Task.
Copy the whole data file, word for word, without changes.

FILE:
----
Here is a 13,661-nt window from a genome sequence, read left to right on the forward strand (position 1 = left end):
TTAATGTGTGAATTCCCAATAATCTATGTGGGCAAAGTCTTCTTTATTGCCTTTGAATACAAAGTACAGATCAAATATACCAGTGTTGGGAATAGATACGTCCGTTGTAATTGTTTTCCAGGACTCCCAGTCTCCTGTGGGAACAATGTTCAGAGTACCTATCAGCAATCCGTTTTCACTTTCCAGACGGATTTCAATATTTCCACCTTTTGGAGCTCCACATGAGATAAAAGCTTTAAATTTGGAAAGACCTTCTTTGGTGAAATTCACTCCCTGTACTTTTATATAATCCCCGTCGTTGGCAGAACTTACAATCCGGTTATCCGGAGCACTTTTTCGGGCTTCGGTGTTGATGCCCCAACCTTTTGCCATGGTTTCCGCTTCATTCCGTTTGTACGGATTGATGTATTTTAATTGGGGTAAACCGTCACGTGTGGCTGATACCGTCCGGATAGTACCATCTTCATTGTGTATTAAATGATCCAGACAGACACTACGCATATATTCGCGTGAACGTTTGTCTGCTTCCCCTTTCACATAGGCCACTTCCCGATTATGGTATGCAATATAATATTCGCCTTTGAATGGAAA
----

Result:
Here is a 13,661-nt window from a genome sequence, read left to right on the forward strand (position 1 = left end):
TTAATGTGTGAATTCCCAATAATCTATGTGGGCAAAGTCTTCTTTATTGCCTTTGAATACAAAGTACAGATCAAATATACCAGTGTTGGGAATAGATACGTCCGTTGTAATTGTTTTCCAGGACTCCCAGTCTCCTGTGGGAACAATGTTCAGAGTACCTATCAGCAATCCGTTTTCACTTTCCAGACGGATTTCAATATTTCCACCTTTTGGAGCTCCACATGAGATAAAAGCTTTAAATTTGGAAAGACCTTCTTTGGTGAAATTCACTCCCTGTACTTTTATATAATCCCCGTCGTTGGCAGAACTTACAATCCGGTTATCCGGAGCACTTTTTCGGGCTTCGGTGTTGATGCCCCAACCTTTTGCCATGGTTTCCGCTTCATTCCGTTTGTACGGATTGATGTATTTTAATTGGGGTAAACCGTCACGTGTGGCTGATACCGTCCGGATAGTACCATCTTCATTGTGTATTAAATGATCCAGACAGACACTACGCATATATTCGCGTGAACGTTTGTCTGCTTCCCCTTTCACATAGGCCACTTCCCGATTATGGTATGCAATATAATATTCGCCTTTGAATGGAAA